In this May 29, 2012, file photo, a train hauling coal to British Columbia heads north out of Seattle between office buildings, condos and the downtown waterfront. On Friday, April 29, 2016, state and local regulators are releasing a sweeping review of a coal export terminal proposed along the Columbia River in southwest Washington. The analysis is expected to study impacts that extend well beyond the facility site in southwest Washington, from global-warming effects of burning the exported coal in Asia to rail impacts as the coal is from the Rockies throughout the state. (AP Photo/Elaine Thompson, File) A coal-export terminal proposed along the Columbia River in southwest Washington state could have unavoidable, significant impacts on greenhouse gases emissions, vessel traffic and rail safety, according to an environmental review released Friday. The analysis by the Washington Department of Ecology and Cowlitz County found that greenhouse gas emissions—from facility operations to when the coal is burned in Asia—would increase by 2.5 million metric tons each year when the project is fully running. While measures can be taken to significantly reduce those emissions, the impact ”would still be significant and adverse,” the study noted.
Other concerns include increased vessel traffic as 840 ships a year are added, and a potential for train accidents along rail routes in Cowlitz County and other parts of Washington as up to 16 mile-long train trips are added each day.
The study found the project could impact 21 of 23 areas reviewed, and that some of those consequences are significant, Ecology said in a statement. The review looked at fish habitat, water quality, local communities and other issues, and proposed ways for the project developers to reduce those effects.
Millennium Bulk Terminals-Longview is proposing a terminal that would handle up to 44 million metric tons of coal a year. Coal would arrive by train from the Powder River Basin in Montana and Wyoming and the Uinta Basin in Utah and Colorado to be stored and loaded on ships for export to Asia. Construction could begin in 2018.
Lighthouse Resources Inc., formerly known as Ambre Energy, owns 62 percent of Millennium and Arch Coal Inc. the other 38 percent. Lighthouse owns the Decker Mine in Montana and the Black Butte Mine in southwestern Wyoming. In this May 29, 2012, file photo, a train hauling coal to British Columbia heads north out of Seattle between office buildings, condos and the downtown waterfront. On Friday, April 29, 2016, state and local regulators are releasing a sweeping review of a coal export terminal proposed along the Columbia River in southwest Washington. The analysis is expected to study impacts that extend well beyond the facility site in southwest Washington, from global-warming effects of burning the exported coal in Asia to rail impacts as the coal is from the Rockies throughout the state. (AP Photo/Elaine Thompson, File) Millennium CEO Bill Chapman said in a statement Friday that the project is a step closer to creating family-wage jobs in Longview while meeting the state’s strict environmental standards.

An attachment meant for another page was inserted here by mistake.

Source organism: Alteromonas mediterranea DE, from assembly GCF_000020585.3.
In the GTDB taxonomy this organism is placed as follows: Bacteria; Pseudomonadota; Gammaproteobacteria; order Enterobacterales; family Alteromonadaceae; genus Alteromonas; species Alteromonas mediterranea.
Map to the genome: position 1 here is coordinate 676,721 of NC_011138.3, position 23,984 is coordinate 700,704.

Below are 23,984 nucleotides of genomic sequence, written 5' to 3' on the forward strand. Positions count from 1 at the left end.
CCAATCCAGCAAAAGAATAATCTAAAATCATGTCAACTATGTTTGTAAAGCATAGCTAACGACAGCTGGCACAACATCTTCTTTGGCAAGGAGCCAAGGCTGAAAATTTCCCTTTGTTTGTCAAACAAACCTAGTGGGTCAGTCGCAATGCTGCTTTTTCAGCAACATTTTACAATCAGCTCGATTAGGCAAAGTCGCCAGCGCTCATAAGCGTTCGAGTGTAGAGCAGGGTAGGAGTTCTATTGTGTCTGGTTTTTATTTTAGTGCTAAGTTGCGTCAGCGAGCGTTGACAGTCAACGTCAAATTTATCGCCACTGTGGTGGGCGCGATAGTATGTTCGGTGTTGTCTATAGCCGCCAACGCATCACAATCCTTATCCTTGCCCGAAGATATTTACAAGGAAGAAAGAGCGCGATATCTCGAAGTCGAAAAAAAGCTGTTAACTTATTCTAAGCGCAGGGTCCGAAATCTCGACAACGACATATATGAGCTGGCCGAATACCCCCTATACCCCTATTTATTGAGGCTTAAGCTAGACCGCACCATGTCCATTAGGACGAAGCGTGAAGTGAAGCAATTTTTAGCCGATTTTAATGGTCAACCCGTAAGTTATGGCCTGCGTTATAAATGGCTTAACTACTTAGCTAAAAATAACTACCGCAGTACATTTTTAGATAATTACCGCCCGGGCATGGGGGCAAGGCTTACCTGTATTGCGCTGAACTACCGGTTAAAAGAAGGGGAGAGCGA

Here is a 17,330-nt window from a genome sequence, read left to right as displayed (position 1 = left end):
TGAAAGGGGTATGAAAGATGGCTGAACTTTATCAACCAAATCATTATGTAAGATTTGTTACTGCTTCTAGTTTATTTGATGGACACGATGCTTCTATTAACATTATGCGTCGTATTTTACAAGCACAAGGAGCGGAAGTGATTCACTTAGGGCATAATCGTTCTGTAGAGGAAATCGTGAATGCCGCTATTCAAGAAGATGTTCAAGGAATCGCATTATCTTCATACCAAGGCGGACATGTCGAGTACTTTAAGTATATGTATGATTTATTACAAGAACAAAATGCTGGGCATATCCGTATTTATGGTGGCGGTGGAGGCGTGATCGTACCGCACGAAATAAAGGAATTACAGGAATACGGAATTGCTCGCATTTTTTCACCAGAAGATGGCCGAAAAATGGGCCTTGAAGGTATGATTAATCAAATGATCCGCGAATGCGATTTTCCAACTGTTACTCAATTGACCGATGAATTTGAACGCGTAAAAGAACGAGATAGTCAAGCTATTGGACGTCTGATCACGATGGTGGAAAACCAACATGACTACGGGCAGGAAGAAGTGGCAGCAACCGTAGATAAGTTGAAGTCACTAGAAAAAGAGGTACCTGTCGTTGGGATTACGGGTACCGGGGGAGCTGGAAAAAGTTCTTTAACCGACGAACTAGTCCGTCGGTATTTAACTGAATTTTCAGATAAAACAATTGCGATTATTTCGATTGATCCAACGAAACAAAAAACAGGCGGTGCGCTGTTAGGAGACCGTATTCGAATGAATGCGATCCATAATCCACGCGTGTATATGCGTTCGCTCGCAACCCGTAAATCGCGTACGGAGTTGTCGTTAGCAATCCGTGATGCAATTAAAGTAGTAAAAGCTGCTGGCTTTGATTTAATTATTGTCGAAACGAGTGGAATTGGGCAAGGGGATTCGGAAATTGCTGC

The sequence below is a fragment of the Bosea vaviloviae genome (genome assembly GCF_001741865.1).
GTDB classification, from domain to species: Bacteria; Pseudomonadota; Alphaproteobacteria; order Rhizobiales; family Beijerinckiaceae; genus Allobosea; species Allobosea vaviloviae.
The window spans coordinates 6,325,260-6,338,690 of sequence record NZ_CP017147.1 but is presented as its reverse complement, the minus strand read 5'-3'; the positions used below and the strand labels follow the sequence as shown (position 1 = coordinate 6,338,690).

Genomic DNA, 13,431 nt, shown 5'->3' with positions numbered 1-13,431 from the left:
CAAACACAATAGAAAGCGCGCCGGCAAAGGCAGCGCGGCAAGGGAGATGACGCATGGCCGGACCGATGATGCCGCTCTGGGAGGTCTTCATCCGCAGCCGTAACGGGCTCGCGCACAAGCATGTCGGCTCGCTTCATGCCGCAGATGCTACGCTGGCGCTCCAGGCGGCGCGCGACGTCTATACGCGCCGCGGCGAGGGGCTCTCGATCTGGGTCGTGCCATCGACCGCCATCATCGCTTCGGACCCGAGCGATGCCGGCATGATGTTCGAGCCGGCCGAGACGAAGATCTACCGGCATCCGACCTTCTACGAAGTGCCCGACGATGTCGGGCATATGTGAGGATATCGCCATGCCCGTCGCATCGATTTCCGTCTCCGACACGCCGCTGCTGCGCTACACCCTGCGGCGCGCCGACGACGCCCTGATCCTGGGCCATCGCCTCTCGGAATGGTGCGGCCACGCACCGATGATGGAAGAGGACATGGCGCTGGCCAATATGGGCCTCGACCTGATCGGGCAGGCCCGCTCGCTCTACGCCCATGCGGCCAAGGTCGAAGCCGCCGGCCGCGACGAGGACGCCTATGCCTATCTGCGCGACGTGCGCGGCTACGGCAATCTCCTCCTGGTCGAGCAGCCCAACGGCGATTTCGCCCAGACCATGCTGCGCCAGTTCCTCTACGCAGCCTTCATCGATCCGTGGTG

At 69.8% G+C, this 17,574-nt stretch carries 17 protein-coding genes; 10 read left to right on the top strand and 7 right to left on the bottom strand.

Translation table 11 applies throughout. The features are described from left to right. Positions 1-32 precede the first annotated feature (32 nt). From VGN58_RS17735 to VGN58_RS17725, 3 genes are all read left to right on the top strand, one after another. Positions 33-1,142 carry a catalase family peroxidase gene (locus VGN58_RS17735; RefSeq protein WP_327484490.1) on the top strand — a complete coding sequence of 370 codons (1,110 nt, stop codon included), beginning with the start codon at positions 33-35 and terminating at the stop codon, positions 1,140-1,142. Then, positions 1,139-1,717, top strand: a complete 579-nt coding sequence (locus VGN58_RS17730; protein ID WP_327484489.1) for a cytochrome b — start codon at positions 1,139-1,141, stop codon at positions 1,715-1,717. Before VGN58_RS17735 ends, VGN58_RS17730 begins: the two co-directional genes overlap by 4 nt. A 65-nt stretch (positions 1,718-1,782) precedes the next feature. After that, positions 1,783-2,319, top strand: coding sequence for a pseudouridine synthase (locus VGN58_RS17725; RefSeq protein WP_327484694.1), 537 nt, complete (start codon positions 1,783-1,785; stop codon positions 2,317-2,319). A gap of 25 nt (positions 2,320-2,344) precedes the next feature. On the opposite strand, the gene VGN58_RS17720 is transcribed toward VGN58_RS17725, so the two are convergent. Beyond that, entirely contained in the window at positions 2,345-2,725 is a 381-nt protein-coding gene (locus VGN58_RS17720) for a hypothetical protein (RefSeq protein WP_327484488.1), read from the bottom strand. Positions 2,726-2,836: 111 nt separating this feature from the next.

Business and some labor groups also expressed support, saying the project would create jobs, boost the local economy and strengthen the state’s trade capacity.
”This is an important project for Washington state, and for the people of Cowlitz County and Southwest Washington searching for good paying jobs,” said Kris Johnson, president of the Association of Washington Business.
But environmental, citizens and other groups said Friday that the review confirms their concerns about wide-ranging impacts from moving millions of tons of coal through the Northwest and burning it in Asia. Opponents said the review acknowledges the negative consequences of the project but falls short because it relies on mitigation measures that aren’t proven.
The study said air pollution from coal dust at the site and along rail lines would be below federal air quality standards. It also said coal dust would exceed nuisance levels, but it would not be significant impact since state or federal standards do not apply. Regulators recommended coal loaded on trains be sprayed with a substance at the mine site and in Pasco, Washington, to reduce coal dust.
Steve Charter, a Montana rancher, said in a statement that the Washington coal port is also bad news for his state. He said rail towns would have to deal with traffic delays, diesel exhaust and other consequences.
The study found that without rail and road improvements, the increased train traffic would create long vehicle delays during rush hour at railroad crossings in Cowlitz County and beyond. It said crossings in Spokane County would have the largest increases in vehicle delays.
The public can comment on the study through June 13, and at three public hearings scheduled in May and June. Regulators plan to incorporate those comments into a final review, a process that could take a year or longer. The state and county got a record number of comments, more than 215,000, earlier in its review.
The Army Corps of Engineers, meanwhile, is doing its own separate environmental review. A spokeswoman said a draft is expected in September.
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